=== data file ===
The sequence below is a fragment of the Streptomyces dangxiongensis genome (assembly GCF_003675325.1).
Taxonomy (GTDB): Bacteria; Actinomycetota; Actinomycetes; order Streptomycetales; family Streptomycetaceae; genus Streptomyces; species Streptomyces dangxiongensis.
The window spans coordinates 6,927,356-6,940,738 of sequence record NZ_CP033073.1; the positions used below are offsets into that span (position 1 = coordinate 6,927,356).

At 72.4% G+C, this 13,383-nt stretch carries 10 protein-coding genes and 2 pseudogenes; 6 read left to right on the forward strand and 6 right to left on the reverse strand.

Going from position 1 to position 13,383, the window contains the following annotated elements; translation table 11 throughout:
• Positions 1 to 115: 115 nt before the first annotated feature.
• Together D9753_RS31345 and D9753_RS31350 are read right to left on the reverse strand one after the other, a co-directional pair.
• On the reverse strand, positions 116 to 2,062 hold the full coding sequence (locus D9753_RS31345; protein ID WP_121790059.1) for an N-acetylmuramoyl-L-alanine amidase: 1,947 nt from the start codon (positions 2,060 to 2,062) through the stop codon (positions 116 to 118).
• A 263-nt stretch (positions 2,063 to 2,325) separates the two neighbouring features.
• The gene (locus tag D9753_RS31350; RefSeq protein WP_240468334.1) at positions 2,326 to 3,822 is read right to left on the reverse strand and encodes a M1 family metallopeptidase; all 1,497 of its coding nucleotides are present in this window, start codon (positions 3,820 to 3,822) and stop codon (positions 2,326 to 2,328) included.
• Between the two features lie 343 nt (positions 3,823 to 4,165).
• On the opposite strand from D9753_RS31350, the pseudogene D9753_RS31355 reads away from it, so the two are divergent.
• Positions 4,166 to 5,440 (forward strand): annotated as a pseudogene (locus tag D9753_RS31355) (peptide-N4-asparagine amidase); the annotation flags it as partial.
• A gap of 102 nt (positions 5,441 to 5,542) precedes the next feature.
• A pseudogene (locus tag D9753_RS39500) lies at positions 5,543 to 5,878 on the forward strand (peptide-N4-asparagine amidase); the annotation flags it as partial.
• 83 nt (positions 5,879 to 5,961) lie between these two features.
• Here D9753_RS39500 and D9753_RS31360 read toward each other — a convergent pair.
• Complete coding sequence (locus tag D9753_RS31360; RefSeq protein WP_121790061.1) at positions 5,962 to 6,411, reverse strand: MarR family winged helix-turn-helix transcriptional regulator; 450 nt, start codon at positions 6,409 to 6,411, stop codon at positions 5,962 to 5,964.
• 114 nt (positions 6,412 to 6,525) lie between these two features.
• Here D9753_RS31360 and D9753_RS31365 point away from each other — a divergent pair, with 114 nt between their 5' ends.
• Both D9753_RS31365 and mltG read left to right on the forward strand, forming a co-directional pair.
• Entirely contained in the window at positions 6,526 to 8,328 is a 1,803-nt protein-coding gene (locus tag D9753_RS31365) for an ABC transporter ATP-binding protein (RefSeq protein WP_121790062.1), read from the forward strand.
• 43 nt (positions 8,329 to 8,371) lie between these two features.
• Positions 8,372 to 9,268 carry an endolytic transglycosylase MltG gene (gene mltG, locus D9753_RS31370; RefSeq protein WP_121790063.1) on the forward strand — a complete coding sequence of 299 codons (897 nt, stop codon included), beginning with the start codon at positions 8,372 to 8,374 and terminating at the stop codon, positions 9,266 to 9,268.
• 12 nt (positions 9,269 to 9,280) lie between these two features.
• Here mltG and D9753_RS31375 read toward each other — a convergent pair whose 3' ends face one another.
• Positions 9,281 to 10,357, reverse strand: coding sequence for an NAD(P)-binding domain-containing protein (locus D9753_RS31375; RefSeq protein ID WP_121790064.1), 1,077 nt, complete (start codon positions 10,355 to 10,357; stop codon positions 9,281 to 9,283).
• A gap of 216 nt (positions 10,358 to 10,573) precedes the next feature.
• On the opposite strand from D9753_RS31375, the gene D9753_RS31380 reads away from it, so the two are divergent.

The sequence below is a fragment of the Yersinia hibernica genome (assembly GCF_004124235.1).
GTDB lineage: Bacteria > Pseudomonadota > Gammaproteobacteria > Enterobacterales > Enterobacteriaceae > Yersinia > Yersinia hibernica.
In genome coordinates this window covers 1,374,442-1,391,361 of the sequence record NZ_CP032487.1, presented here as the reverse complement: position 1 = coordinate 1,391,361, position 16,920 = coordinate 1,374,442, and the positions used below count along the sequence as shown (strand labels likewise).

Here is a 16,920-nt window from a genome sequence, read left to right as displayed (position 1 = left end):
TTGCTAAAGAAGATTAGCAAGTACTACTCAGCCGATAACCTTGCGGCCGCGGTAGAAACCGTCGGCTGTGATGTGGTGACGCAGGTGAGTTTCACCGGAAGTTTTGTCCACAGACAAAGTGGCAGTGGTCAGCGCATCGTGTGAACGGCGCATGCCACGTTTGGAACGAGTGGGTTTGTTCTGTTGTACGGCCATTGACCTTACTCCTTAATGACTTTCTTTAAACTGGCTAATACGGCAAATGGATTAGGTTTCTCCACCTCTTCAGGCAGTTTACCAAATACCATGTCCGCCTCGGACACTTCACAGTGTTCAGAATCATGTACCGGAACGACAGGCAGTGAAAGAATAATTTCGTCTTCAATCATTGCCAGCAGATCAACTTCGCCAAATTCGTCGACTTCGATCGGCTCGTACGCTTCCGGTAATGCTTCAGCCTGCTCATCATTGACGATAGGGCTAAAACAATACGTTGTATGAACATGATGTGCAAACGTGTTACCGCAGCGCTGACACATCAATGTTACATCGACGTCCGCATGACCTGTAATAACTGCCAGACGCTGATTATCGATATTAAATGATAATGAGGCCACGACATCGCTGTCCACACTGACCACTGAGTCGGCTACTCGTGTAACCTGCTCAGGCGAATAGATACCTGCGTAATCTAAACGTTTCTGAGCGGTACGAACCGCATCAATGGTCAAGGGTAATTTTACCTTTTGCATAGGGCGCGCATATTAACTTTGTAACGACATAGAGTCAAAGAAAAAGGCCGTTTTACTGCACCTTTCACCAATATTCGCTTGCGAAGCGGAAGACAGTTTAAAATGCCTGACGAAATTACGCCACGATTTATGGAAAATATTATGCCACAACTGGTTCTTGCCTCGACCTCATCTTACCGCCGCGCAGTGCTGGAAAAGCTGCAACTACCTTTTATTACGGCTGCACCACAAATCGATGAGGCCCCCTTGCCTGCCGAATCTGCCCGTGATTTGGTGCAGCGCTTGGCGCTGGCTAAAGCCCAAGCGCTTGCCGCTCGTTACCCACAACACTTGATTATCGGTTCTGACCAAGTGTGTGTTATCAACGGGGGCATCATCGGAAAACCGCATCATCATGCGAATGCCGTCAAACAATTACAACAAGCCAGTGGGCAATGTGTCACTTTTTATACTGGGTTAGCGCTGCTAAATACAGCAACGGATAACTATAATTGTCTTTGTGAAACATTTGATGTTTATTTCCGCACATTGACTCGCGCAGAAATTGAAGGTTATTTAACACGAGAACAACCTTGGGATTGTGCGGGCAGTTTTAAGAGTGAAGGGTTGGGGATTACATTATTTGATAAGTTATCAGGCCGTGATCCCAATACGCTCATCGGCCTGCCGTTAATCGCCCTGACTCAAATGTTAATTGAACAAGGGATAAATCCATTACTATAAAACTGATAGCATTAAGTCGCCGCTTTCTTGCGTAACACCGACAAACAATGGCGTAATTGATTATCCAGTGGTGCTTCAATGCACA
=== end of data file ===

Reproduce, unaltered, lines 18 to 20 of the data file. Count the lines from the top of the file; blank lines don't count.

• Complete coding sequence (locus tag D9753_RS31360; RefSeq protein WP_121790061.1) at positions 5,962 to 6,411, reverse strand: MarR family winged helix-turn-helix transcriptional regulator; 450 nt, start codon at positions 6,409 to 6,411, stop codon at positions 5,962 to 5,964.
• 114 nt (positions 6,412 to 6,525) lie between these two features.
• Here D9753_RS31360 and D9753_RS31365 point away from each other — a divergent pair, with 114 nt between their 5' ends.